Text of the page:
France has been accused of falling behind on its commitments to electric cars, as sales are strong but the number of charging points has remained stagnant despite government promises.
Last year, the electric car market boomed in France, with a market share of 5.8%.
Yet the number of charging points is not keeping pace.
In July the number of charging points across the country was 29,854; and six months later this had risen to 30,838 - an increase of just 984, figures from electric vehicle development agency Avere and electric vehicle group l’Association nationale pour la promotion du véhicule électrique showed.
Over the same period, around 66,000 new electric cars were registered, meaning that there are now more than 67 vehicles for each charging point across the country.
It comes despite Junior Transport MInister Jean-Baptiste Djebbari stating that he was aiming to have 100,000 charging points in place across France by 2021.
Clément Molizon, deputy director of Avere, remained optimistic. He told news source BFM Business: “If it doesn’t happen by the end of this year, it will be the beginning of 2022.”
'Five times' as many needed'
But a new study by strategy consultancy EY-Parthenon, published by trade magazine L’Usine Nouvelle, said that at the current rate, the target would not be achieved before 2024 or 2025.
Gianluigi Indino, from EY-Parthenon, said: “Even if it manages to double the number of points installed in 2021 than in 2020, France would only have reached 60,000 points by the end of 2021.
“We would need to install five times’ as many as in 2020 to reach this strategic industry objective [of 100,000 points].”
Yet, orders for charging points appear to be increasing.
Alexandre Borgoltz, director general of charging point manufacturer DBT, said: “Between June and October 2020, our quote requests quadrupled; same for November, compared to the year before.”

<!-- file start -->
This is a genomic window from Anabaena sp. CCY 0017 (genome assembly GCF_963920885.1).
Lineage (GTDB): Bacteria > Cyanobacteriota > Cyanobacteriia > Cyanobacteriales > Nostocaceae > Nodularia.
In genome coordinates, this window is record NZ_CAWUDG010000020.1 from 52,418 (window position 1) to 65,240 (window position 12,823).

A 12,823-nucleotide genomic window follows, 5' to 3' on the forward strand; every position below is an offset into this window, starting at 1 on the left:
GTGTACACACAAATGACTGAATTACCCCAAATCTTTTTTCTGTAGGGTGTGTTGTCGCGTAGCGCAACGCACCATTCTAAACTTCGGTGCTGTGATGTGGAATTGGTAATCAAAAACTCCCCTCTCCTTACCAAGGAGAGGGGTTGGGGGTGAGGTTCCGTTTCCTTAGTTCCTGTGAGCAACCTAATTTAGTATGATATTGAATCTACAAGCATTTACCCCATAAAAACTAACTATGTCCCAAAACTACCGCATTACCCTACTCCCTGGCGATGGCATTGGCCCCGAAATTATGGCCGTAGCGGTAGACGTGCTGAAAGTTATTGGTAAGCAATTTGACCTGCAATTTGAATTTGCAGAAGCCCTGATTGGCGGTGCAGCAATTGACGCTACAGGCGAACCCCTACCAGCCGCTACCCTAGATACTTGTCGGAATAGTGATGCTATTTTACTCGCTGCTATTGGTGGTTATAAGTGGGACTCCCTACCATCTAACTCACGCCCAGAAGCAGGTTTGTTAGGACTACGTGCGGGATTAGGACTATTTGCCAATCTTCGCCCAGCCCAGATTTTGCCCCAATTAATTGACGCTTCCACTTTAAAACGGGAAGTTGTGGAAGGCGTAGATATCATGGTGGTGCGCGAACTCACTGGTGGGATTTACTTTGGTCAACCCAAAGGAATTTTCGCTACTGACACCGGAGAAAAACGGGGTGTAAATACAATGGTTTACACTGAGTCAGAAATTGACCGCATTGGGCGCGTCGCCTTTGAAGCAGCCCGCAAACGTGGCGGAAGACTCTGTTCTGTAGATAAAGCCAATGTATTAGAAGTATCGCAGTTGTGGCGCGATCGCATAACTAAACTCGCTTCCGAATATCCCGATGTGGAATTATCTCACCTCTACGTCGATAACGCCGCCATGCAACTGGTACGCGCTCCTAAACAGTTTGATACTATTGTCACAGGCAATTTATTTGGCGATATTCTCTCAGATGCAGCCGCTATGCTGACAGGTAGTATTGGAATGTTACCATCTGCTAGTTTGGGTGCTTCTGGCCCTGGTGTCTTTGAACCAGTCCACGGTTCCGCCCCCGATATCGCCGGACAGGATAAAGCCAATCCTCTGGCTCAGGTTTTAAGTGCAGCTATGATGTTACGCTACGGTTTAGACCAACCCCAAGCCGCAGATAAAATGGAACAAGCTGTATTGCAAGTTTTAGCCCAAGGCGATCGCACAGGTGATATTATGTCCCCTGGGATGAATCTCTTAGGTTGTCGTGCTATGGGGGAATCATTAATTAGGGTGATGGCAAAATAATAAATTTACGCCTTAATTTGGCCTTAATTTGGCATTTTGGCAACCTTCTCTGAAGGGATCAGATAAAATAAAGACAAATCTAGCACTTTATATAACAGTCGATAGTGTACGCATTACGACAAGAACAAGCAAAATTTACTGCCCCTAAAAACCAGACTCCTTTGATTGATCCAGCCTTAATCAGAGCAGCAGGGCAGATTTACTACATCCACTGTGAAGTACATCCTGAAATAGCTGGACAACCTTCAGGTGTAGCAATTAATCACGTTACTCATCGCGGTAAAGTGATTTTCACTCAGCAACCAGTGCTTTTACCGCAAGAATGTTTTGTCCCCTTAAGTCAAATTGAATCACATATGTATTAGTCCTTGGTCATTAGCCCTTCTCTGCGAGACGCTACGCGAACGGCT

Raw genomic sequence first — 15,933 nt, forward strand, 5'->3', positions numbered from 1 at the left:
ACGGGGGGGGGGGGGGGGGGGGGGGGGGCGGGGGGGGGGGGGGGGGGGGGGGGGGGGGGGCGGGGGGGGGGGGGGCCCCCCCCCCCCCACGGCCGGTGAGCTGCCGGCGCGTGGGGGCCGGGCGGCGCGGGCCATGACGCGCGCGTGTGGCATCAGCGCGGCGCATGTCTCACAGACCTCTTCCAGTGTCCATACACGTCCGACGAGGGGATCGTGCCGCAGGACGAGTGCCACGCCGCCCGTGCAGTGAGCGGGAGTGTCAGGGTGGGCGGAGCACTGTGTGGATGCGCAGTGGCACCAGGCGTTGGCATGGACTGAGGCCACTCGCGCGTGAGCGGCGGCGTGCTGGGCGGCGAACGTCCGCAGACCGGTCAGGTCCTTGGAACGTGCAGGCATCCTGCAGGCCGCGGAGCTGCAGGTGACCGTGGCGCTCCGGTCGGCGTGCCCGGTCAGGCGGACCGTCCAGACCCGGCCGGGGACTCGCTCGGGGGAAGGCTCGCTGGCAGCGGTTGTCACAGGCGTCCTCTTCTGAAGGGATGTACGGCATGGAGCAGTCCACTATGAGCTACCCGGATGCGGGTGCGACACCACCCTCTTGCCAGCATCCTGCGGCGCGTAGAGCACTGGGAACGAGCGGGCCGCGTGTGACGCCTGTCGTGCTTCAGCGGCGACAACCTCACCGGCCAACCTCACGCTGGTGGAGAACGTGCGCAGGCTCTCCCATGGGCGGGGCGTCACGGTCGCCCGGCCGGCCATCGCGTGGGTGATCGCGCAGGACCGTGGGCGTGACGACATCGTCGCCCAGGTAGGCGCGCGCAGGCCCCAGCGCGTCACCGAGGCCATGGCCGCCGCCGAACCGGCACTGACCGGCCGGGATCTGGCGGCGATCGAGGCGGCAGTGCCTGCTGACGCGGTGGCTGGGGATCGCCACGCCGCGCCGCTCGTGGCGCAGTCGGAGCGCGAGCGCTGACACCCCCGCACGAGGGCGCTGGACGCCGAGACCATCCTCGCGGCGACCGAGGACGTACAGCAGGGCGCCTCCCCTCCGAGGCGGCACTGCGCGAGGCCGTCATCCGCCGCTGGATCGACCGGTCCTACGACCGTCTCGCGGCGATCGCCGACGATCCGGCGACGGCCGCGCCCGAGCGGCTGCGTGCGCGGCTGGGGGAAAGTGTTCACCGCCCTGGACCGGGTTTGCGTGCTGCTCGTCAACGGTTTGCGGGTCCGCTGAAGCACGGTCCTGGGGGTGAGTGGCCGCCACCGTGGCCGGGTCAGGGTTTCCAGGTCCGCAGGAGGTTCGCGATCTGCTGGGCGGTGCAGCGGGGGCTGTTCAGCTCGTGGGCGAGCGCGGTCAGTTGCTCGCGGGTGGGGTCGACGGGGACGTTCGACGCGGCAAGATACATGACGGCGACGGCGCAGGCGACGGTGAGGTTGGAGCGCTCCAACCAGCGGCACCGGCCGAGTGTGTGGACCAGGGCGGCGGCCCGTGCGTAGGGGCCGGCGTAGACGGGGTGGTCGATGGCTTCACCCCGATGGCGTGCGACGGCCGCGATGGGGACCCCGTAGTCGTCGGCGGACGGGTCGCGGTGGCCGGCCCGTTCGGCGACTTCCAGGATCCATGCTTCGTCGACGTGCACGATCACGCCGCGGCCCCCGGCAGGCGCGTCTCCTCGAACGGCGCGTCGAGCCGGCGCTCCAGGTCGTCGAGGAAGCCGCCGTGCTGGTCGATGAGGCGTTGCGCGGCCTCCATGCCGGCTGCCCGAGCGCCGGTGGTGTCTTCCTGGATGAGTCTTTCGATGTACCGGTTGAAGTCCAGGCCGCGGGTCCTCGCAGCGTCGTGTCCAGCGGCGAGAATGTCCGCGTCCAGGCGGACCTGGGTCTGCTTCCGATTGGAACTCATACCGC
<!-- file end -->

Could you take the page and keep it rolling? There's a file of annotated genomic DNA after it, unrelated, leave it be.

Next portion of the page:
Several major brands have announced plans to install more charging points, including supermarket brands Leclerc, Lidl, Système U, and Casino; as well as energy companies Total and Engie.
However, they have stated goals to install just 30,000 points by 2025 - still far from the government target.
Companies are becoming increasingly interested in high-powered points that allow faster charging. In 2018 and 2019, most charging points were 50kW, whereas interest is now growing for 100kW or even 150kW points.
Mr Borgoltz said: “Up until now, charging points were being installed as a PR exercise; they were not expected to cost much, and were being installed just to see ‘what happens’.
“Now, there is real demand for proper recharging points, and in other countries - such as Norway - transport specialists are making real money on this model.”
Installation costs remain high, between €15,000-€35,000 per charging point, depending on its power.
But even as the government is being accused of falling behind on its aims, new legislation on charging points is mounting.
Transport law La Loi d’orientation sur les Mobilités (LOM) now requires charging points to have conformity certificates, and there are now laws on how points must be maintained, and to avoid networks losing power.
The new laws are part of a government finance plan aiming to speed up the installation of new charging points, with €100 million dedicated to installing 150kW points on national roads and in motorway service stations.
Matthieu Dischamps, France director of Portuguese charging point installation company Powerdot, said: “This aim of 100,000 charging points has whipped up the industry, and given us a clear target.”
He explained why the process appeared to be delayed saying: “Some administrative procedures are slowing down the deployment of some points over the past few months, such as safety issues in car parks, or the need to be connected to a strong power source.”